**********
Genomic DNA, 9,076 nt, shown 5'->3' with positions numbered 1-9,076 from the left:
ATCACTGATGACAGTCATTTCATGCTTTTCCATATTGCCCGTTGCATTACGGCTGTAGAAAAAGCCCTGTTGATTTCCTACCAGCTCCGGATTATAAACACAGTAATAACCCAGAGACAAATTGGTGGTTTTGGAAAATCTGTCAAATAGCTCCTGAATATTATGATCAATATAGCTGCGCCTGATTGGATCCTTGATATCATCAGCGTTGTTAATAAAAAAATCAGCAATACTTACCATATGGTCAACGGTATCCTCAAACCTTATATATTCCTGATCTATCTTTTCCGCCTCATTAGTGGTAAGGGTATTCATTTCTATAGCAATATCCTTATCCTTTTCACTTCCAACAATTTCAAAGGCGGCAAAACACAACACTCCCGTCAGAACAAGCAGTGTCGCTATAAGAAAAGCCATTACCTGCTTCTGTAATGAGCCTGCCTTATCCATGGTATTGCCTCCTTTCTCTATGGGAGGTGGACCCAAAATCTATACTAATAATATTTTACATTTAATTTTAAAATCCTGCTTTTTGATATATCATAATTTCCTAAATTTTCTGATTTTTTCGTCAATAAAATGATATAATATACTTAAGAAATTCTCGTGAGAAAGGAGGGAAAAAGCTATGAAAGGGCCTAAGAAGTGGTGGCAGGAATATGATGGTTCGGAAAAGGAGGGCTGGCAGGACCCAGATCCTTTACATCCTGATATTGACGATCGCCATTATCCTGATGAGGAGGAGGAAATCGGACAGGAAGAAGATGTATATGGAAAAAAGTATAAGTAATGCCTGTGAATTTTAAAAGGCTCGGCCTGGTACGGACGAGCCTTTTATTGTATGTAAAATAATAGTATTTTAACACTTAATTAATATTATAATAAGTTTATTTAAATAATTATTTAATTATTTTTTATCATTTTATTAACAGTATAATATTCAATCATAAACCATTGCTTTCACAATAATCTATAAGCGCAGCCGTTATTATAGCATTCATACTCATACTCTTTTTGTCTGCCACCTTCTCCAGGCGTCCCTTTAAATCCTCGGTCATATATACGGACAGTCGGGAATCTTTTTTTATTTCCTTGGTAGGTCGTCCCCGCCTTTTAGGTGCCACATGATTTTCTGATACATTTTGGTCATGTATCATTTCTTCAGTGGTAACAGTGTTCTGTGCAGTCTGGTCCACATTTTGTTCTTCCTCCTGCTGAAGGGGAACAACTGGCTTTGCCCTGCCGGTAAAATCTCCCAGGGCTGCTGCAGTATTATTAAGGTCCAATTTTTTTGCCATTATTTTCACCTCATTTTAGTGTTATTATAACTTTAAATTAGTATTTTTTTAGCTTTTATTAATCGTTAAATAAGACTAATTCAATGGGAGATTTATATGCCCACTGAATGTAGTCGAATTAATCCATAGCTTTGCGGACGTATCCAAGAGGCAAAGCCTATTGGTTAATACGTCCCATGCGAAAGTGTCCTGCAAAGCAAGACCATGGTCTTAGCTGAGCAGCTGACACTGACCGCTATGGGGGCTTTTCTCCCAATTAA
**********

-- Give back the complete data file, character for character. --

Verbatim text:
Genomic DNA, 9,076 nt, shown 5'->3' with positions numbered 1-9,076 from the left:
ATCACTGATGACAGTCATTTCATGCTTTTCCATATTGCCCGTTGCATTACGGCTGTAGAAAAAGCCCTGTTGATTTCCTACCAGCTCCGGATTATAAACACAGTAATAACCCAGAGACAAATTGGTGGTTTTGGAAAATCTGTCAAATAGCTCCTGAATATTATGATCAATATAGCTGCGCCTGATTGGATCCTTGATATCATCAGCGTTGTTAATAAAAAAATCAGCAATACTTACCATATGGTCAACGGTATCCTCAAACCTTATATATTCCTGATCTATCTTTTCCGCCTCATTAGTGGTAAGGGTATTCATTTCTATAGCAATATCCTTATCCTTTTCACTTCCAACAATTTCAAAGGCGGCAAAACACAACACTCCCGTCAGAACAAGCAGTGTCGCTATAAGAAAAGCCATTACCTGCTTCTGTAATGAGCCTGCCTTATCCATGGTATTGCCTCCTTTCTCTATGGGAGGTGGACCCAAAATCTATACTAATAATATTTTACATTTAATTTTAAAATCCTGCTTTTTGATATATCATAATTTCCTAAATTTTCTGATTTTTTCGTCAATAAAATGATATAATATACTTAAGAAATTCTCGTGAGAAAGGAGGGAAAAAGCTATGAAAGGGCCTAAGAAGTGGTGGCAGGAATATGATGGTTCGGAAAAGGAGGGCTGGCAGGACCCAGATCCTTTACATCCTGATATTGACGATCGCCATTATCCTGATGAGGAGGAGGAAATCGGACAGGAAGAAGATGTATATGGAAAAAAGTATAAGTAATGCCTGTGAATTTTAAAAGGCTCGGCCTGGTACGGACGAGCCTTTTATTGTATGTAAAATAATAGTATTTTAACACTTAATTAATATTATAATAAGTTTATTTAAATAATTATTTAATTATTTTTTATCATTTTATTAACAGTATAATATTCAATCATAAACCATTGCTTTCACAATAATCTATAAGCGCAGCCGTTATTATAGCATTCATACTCATACTCTTTTTGTCTGCCACCTTCTCCAGGCGTCCCTTTAAATCCTCGGTCATATATACGGACAGTCGGGAATCTTTTTTTATTTCCTTGGTAGGTCGTCCCCGCCTTTTAGGTGCCACATGATTTTCTGATACATTTTGGTCATGTATCATTTCTTCAGTGGTAACAGTGTTCTGTGCAGTCTGGTCCACATTTTGTTCTTCCTCCTGCTGAAGGGGAACAACTGGCTTTGCCCTGCCGGTAAAATCTCCCAGGGCTGCTGCAGTATTATTAAGGTCCAATTTTTTTGCCATTATTTTCACCTCATTTTAGTGTTATTATAACTTTAAATTAGTATTTTTTTAGCTTTTATTAATCGTTAAATAAGACTAATTCAATGGGAGATTTATATGCCCACTGAATGTAGTCGAATTAATCCATAGCTTTGCGGACGTATCCAAGAGGCAAAGCCTATTGGTTAATACGTCCCATGCGAAAGTGTCCTGCAAAGCAAGACCATGGTCTTAGCTGAGCAGCTGACACTGACCGCTATGGGGGCTTTTCTCCCAATTAA